Niall Morahan in action for Ireland U19s against Russia on Tuesday last.
It has been an interesting and eventful few days to say the least on the domestic football scene with a number of excellent achievements by local clubs, schools and individuals but unfortunately these will, to some degree, be overshadowed by the sorry mess that has surrounded the head honcho of the national football association.
St Clare's CS more than played their part in an absorbing Connacht final last Wednesday, narrowly losing out to Coola VS, just a few weeks after the school's girls fell just short in a national final.
On Sunday Manor Rangers' senior team qualified for the final of the Glasshouse Cup courtesy of a 6-0 win over Ballymote Celtic.
Peter Maguire made the step-up to U17 level with Sligo Rovers while Eanna Clancy and Patrick Montgomery both made their U-15 debuts with the Bit O'Red.
Josh Cullen, whose family hail from Manorhamilton and Blacklion, took a step closer to a senior international debut when he was called up from the U21 squad for the first games of the new Mick McCarthy era.
The most noteworthy of all local achievements in recent days was former Carrick Town player Niall Morahan making his Ireland U19 debut as a substitute in the victory over Azerbaijan in Russia on Saturday morning. Ireland's 3-1 victory meant they became the first team, after host nation Armenia, to secure their place in this summer's European championships. Niall then started Ireland's final qualifying game, against Russia and helped his country to a 2-0 win.
These achievements are the result of many hours of hard work from many people. From the footballers themselves to their parents, coaches, teachers and volunteers at their respective clubs it is fair to say it is a collective effort and the successes and achievements are a deserved return for all that hard work. The volunteers who help keep the show on the road throughout the county and indeed throughout the country do so with no ulterior motive other than to help out with their local clubs and teams.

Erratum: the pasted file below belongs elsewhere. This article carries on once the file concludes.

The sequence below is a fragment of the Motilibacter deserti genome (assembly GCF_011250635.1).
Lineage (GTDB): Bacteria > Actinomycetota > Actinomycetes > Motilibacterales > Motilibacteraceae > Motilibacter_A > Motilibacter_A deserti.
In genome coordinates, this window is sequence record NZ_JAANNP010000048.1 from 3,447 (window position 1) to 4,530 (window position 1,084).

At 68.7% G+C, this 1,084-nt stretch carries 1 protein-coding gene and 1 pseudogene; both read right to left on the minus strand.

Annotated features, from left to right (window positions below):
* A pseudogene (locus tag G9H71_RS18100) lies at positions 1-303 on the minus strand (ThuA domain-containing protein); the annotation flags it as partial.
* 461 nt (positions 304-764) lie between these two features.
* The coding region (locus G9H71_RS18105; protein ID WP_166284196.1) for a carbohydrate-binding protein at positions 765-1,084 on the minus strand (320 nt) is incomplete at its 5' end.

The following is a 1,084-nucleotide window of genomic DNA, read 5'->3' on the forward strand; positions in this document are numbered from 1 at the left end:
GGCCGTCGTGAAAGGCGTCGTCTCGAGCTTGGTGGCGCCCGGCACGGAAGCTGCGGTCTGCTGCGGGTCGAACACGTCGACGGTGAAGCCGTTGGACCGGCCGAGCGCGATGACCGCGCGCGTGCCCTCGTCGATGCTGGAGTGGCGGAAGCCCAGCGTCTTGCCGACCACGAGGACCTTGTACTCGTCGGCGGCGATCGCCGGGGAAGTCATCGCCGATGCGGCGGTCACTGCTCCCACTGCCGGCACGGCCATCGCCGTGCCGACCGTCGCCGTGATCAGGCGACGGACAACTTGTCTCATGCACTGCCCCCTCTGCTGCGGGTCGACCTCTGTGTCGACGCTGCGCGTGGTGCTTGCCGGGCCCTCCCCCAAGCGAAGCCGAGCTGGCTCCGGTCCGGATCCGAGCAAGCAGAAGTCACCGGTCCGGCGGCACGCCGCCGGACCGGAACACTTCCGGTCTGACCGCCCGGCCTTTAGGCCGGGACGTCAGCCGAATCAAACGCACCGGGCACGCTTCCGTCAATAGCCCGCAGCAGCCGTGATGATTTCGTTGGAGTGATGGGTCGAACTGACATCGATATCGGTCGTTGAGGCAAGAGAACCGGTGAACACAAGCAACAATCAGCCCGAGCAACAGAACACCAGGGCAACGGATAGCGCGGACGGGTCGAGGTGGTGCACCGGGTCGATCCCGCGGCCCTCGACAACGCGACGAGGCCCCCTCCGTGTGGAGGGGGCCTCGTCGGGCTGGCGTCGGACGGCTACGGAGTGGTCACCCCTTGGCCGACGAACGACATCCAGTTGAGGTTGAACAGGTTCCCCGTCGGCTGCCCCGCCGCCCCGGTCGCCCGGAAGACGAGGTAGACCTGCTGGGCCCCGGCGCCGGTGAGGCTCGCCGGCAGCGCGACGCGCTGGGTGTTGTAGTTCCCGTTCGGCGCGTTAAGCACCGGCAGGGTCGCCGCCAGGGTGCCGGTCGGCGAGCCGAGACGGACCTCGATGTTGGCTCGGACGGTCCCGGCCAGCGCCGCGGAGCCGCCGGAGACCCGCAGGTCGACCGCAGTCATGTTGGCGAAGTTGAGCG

From driving players to matches and training, washing kits, and coaching youngsters, these are the jobs that are done quietly in the background for the benefit of others; certainly not for any sort of financial gain. Ultimately there can be no financial gain because local clubs and organisations are run on a shoestring budget and fundraising is what keeps them alive.
The contrast between the hard work that is done at grassroots level 'for the love of the game' and the revelations about the financial affairs at the top of the game are what many find particularly galling.
Much confusion remains about why a bridging loan of €100,000 was needed by the association from their chief executive when the annual rhetoric from the agm would suggest that everything is rosy in the garden. It is also less than clear why an association who award relatively paltry prize money to the club's competing in the national league felt generous enough to pay €3,000 a month, in addition to a significant salary, to cover the rent of the CEO.
The FAI undoubtedly suffered during the financial downturn but for too long clubs at local and national level have had to make do with crumbs from the top table.
The annual 'festival of football' where the top brass visit a different region every summer (as they did in Sligo/Leitrim in 2015) has illustrated just how much groveling is necessary in order for clubs to get a fair slice of what they are entitled to. Over the course of a week dignitaries, administrators and former internationals travel to clubs in the respective regions for photo opportunities and to hand out cheques that helps keep everybody feeling a part of the much lauded 'football family'.
Questions need to be answered and no doubt they will be in time but the mess at the top of the game shouldn't take away from the great achievements that can sometimes slip under the radar.
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